‘Guernsey needs to set a high bar to be successful’

New GFSC chairman says island must be adaptable to keep up with competitors

Picture By Sophie Rabey.  04–11-21.  Business Interview at Guernsey Financial Services Commission with chairman Drs Cees Schrauwers and new Commissioner Julian Winser.. (30268388)
Picture By Sophie Rabey. 04–11-21. Business Interview at Guernsey Financial Services Commission with chairman Drs Cees Schrauwers and new Commissioner Julian Winser.. (30268388)

GUERNSEY must set a ‘high bar’ to continue to be as successful as it has been, according to the Guernsey Financial

Services Commission’s new chairman.

Julian Winser said that the island’s finance sector faced competition globally, including now from the UK post-Brexit. It required Guernsey PLC collectively to work together to not ‘fall behind’ the rest of the world, said the former boss of Schroders’ offshore private client business based in Guernsey.

‘To stay in it, we’ve had to set a high bar and potentially occasionally a higher bar than the onshore world because we’re always slightly tarnished with that offshore lower tax and the rest of it,’ said Mr Winser.

‘Guernsey PLC, the finance industry and the regulator – and all those bits that service and work with the regulator – have to set a high bar if we’re going to continue to be as successful as we have been.’

Drawing on his experience in business, Mr Winser said: ‘Having run businesses in the offshore world before in Guernsey, Jersey, Gibraltar, Malta, Bermuda and Singapore with a headquarters in London and accountancy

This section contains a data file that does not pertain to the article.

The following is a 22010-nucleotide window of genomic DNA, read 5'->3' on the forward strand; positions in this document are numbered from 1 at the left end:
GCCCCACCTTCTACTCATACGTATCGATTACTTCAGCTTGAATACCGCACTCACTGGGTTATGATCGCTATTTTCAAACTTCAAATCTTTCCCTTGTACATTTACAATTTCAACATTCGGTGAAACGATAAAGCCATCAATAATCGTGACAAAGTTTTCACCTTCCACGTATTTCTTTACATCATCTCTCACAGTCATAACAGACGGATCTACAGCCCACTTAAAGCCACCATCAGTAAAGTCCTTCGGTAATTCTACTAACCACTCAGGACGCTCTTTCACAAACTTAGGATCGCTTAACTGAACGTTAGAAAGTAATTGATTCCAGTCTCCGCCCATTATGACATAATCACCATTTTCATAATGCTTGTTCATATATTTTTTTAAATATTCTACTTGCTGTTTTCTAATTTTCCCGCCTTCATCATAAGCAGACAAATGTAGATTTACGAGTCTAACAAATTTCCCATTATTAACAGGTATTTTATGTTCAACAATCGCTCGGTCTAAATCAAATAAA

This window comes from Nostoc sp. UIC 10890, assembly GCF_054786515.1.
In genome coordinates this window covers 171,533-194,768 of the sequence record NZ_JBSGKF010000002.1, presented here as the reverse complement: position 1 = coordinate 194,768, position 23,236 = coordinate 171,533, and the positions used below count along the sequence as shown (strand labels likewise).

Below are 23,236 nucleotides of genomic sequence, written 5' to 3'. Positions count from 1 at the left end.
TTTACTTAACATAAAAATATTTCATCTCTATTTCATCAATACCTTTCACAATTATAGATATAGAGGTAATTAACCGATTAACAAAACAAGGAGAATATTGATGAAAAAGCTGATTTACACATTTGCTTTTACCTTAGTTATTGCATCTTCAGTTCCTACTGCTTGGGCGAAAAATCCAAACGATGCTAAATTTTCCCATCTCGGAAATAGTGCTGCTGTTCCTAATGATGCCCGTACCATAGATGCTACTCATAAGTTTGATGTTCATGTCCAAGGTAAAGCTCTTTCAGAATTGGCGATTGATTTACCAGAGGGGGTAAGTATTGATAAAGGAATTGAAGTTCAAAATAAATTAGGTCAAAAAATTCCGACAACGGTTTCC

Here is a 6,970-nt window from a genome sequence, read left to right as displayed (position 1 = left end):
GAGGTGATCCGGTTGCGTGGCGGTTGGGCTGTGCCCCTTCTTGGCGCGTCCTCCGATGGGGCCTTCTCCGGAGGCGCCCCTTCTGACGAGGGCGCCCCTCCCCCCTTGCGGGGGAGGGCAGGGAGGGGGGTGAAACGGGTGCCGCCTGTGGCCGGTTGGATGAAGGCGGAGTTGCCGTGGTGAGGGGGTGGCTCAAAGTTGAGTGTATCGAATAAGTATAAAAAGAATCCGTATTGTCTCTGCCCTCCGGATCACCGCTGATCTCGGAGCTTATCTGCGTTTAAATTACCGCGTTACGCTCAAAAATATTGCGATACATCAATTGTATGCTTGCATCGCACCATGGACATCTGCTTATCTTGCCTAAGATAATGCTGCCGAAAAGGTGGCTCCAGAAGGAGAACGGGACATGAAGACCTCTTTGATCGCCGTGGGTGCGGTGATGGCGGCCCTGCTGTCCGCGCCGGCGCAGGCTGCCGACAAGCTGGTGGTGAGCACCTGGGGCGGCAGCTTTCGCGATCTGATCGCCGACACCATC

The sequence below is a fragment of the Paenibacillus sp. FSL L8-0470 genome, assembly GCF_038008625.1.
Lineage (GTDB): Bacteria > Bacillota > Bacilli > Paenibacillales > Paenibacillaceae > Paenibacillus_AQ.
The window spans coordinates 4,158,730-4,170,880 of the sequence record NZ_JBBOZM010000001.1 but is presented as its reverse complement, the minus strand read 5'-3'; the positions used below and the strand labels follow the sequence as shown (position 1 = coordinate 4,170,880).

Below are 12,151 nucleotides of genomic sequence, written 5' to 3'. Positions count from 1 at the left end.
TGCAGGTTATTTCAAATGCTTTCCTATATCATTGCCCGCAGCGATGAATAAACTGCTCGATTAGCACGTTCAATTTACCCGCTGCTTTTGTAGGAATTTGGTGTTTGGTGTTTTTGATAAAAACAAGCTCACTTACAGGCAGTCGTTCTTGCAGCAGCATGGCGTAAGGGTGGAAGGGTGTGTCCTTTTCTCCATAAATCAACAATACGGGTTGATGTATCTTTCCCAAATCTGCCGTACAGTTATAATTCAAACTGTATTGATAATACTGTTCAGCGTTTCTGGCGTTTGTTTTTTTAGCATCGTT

office in Switzerland, you recognise that they’re also

competing.’

Given the finance industry was the most important market the island had, it meant the GFSC had to be in regular communication with its stakeholders and be ready – like Guernsey PLC – to

adapt because of the pace of change in areas such as cryptocurrencies.

‘I’ve spent in my first four months [he joined as a commissioner in June] spending a lot of time talking to – and it’s easier for me because I’m on an island – to industry influencers, noises and those who are both regulated by and not regulated by the GFSC,’ said Mr Winser.

‘There are positives and negatives, all of which we are listening to. I think that is a hugely important part of my mandate. The only thing that I have over my predecessor is the fact that I live here and I’ve actually worked for a time in Guernsey.’

Stressing there would not be major change with a new chairman, Mr Winser said one of his objectives was to make sure ‘we don’t fall behind in terms of keeping up with what’s happening in the world’.

‘It is important that we constantly look up and out and not down. I think that is so key. Businesses that fail – and I know, having seen businesses fail – it’s because they’ve taken their eye off what’s happening in the marketplace and they’ve narrowed

their vision and hoped rather than done something to change.’

He also said ensuring the GFSC commissioners were listened to, operated as a cohesive body, ensuring the commission was well run and monitoring the ‘mood music’ of influencers outside the jurisdiction were other important parts of being the regulator’s chairman.

There was also praise for his predecessor Drs Cees Schrauwers, from whom he takes over formally at the end of the month. ‘I’ve got a very big pair of shoes to fill,’ said Mr Winser.

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